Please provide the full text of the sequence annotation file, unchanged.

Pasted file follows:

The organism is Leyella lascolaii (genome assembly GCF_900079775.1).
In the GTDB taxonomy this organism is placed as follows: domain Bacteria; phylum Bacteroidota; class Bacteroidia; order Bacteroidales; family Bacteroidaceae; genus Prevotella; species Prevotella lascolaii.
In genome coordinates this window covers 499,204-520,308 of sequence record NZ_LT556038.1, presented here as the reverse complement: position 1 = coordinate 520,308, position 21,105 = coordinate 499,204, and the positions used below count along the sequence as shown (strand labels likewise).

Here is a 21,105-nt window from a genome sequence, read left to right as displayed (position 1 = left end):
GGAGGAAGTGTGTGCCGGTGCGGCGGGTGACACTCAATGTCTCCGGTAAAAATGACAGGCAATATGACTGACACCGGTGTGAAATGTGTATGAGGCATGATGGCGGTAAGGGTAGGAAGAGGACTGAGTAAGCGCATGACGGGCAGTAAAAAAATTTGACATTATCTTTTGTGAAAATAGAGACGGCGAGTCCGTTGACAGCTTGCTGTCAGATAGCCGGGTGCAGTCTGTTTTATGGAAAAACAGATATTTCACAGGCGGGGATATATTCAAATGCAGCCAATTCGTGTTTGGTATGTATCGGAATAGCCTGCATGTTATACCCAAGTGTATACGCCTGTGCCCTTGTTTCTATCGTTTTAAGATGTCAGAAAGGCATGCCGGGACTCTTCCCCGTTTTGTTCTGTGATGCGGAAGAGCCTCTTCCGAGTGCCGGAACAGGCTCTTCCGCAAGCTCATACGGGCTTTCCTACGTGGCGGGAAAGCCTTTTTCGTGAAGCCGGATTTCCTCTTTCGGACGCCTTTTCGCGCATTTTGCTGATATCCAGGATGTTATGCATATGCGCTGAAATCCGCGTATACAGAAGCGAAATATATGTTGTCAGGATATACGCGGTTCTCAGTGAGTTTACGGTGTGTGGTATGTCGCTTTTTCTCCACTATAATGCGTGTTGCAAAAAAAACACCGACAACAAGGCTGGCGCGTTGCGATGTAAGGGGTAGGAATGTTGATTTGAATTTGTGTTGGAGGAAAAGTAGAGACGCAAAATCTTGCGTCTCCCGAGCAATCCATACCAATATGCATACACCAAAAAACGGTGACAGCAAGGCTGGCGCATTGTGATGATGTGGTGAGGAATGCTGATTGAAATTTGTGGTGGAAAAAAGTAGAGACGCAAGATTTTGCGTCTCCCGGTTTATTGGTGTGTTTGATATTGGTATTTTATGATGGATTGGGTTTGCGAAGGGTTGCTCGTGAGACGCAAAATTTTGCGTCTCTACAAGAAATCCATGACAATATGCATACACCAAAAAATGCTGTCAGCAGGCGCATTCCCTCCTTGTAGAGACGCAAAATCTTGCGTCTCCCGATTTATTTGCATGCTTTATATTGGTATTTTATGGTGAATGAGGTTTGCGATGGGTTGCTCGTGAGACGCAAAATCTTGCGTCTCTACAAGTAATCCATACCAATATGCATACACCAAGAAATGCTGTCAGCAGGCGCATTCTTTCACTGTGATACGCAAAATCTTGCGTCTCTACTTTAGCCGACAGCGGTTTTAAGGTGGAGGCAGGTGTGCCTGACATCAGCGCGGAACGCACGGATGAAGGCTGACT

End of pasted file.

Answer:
The organism is Leyella lascolaii (genome assembly GCF_900079775.1).
In the GTDB taxonomy this organism is placed as follows: domain Bacteria; phylum Bacteroidota; class Bacteroidia; order Bacteroidales; family Bacteroidaceae; genus Prevotella; species Prevotella lascolaii.
In genome coordinates this window covers 499,204-520,308 of sequence record NZ_LT556038.1, presented here as the reverse complement: position 1 = coordinate 520,308, position 21,105 = coordinate 499,204, and the positions used below count along the sequence as shown (strand labels likewise).

Here is a 21,105-nt window from a genome sequence, read left to right as displayed (position 1 = left end):
GGAGGAAGTGTGTGCCGGTGCGGCGGGTGACACTCAATGTCTCCGGTAAAAATGACAGGCAATATGACTGACACCGGTGTGAAATGTGTATGAGGCATGATGGCGGTAAGGGTAGGAAGAGGACTGAGTAAGCGCATGACGGGCAGTAAAAAAATTTGACATTATCTTTTGTGAAAATAGAGACGGCGAGTCCGTTGACAGCTTGCTGTCAGATAGCCGGGTGCAGTCTGTTTTATGGAAAAACAGATATTTCACAGGCGGGGATATATTCAAATGCAGCCAATTCGTGTTTGGTATGTATCGGAATAGCCTGCATGTTATACCCAAGTGTATACGCCTGTGCCCTTGTTTCTATCGTTTTAAGATGTCAGAAAGGCATGCCGGGACTCTTCCCCGTTTTGTTCTGTGATGCGGAAGAGCCTCTTCCGAGTGCCGGAACAGGCTCTTCCGCAAGCTCATACGGGCTTTCCTACGTGGCGGGAAAGCCTTTTTCGTGAAGCCGGATTTCCTCTTTCGGACGCCTTTTCGCGCATTTTGCTGATATCCAGGATGTTATGCATATGCGCTGAAATCCGCGTATACAGAAGCGAAATATATGTTGTCAGGATATACGCGGTTCTCAGTGAGTTTACGGTGTGTGGTATGTCGCTTTTTCTCCACTATAATGCGTGTTGCAAAAAAAACACCGACAACAAGGCTGGCGCGTTGCGATGTAAGGGGTAGGAATGTTGATTTGAATTTGTGTTGGAGGAAAAGTAGAGACGCAAAATCTTGCGTCTCCCGAGCAATCCATACCAATATGCATACACCAAAAAACGGTGACAGCAAGGCTGGCGCATTGTGATGATGTGGTGAGGAATGCTGATTGAAATTTGTGGTGGAAAAAAGTAGAGACGCAAGATTTTGCGTCTCCCGGTTTATTGGTGTGTTTGATATTGGTATTTTATGATGGATTGGGTTTGCGAAGGGTTGCTCGTGAGACGCAAAATTTTGCGTCTCTACAAGAAATCCATGACAATATGCATACACCAAAAAATGCTGTCAGCAGGCGCATTCCCTCCTTGTAGAGACGCAAAATCTTGCGTCTCCCGATTTATTTGCATGCTTTATATTGGTATTTTATGGTGAATGAGGTTTGCGATGGGTTGCTCGTGAGACGCAAAATCTTGCGTCTCTACAAGTAATCCATACCAATATGCATACACCAAGAAATGCTGTCAGCAGGCGCATTCTTTCACTGTGATACGCAAAATCTTGCGTCTCTACTTTAGCCGACAGCGGTTTTAAGGTGGAGGCAGGTGTGCCTGACATCAGCGCGGAACGCACGGATGAAGGCTGACT